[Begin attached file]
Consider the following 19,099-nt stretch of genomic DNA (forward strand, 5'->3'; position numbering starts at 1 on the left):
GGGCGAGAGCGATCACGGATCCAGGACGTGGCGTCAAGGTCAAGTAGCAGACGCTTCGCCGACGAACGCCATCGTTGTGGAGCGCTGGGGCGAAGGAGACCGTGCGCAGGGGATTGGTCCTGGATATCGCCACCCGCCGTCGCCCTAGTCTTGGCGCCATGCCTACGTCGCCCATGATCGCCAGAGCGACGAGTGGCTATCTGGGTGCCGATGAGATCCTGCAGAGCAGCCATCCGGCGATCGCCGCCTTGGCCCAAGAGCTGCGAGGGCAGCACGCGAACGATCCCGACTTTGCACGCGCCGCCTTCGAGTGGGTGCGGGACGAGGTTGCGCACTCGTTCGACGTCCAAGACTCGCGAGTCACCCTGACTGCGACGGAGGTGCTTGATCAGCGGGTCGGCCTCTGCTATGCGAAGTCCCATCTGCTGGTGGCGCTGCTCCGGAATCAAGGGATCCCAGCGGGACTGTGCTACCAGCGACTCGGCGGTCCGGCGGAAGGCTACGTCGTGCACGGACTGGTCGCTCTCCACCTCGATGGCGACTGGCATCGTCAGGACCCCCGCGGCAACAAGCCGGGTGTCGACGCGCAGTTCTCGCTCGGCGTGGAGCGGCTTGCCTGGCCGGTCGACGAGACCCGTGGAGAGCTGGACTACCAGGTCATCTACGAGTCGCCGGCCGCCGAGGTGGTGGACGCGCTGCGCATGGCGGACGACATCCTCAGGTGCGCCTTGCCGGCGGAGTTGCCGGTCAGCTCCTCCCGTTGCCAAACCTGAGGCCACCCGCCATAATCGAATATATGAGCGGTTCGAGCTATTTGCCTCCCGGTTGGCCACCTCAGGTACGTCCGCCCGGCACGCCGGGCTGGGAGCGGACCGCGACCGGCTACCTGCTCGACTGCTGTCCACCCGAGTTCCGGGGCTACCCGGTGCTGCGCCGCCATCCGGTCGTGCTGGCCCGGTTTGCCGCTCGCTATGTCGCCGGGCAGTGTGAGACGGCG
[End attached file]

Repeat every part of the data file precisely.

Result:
Consider the following 19,099-nt stretch of genomic DNA (forward strand, 5'->3'; position numbering starts at 1 on the left):
GGGCGAGAGCGATCACGGATCCAGGACGTGGCGTCAAGGTCAAGTAGCAGACGCTTCGCCGACGAACGCCATCGTTGTGGAGCGCTGGGGCGAAGGAGACCGTGCGCAGGGGATTGGTCCTGGATATCGCCACCCGCCGTCGCCCTAGTCTTGGCGCCATGCCTACGTCGCCCATGATCGCCAGAGCGACGAGTGGCTATCTGGGTGCCGATGAGATCCTGCAGAGCAGCCATCCGGCGATCGCCGCCTTGGCCCAAGAGCTGCGAGGGCAGCACGCGAACGATCCCGACTTTGCACGCGCCGCCTTCGAGTGGGTGCGGGACGAGGTTGCGCACTCGTTCGACGTCCAAGACTCGCGAGTCACCCTGACTGCGACGGAGGTGCTTGATCAGCGGGTCGGCCTCTGCTATGCGAAGTCCCATCTGCTGGTGGCGCTGCTCCGGAATCAAGGGATCCCAGCGGGACTGTGCTACCAGCGACTCGGCGGTCCGGCGGAAGGCTACGTCGTGCACGGACTGGTCGCTCTCCACCTCGATGGCGACTGGCATCGTCAGGACCCCCGCGGCAACAAGCCGGGTGTCGACGCGCAGTTCTCGCTCGGCGTGGAGCGGCTTGCCTGGCCGGTCGACGAGACCCGTGGAGAGCTGGACTACCAGGTCATCTACGAGTCGCCGGCCGCCGAGGTGGTGGACGCGCTGCGCATGGCGGACGACATCCTCAGGTGCGCCTTGCCGGCGGAGTTGCCGGTCAGCTCCTCCCGTTGCCAAACCTGAGGCCACCCGCCATAATCGAATATATGAGCGGTTCGAGCTATTTGCCTCCCGGTTGGCCACCTCAGGTACGTCCGCCCGGCACGCCGGGCTGGGAGCGGACCGCGACCGGCTACCTGCTCGACTGCTGTCCACCCGAGTTCCGGGGCTACCCGGTGCTGCGCCGCCATCCGGTCGTGCTGGCCCGGTTTGCCGCTCGCTATGTCGCCGGGCAGTGTGAGACGGCG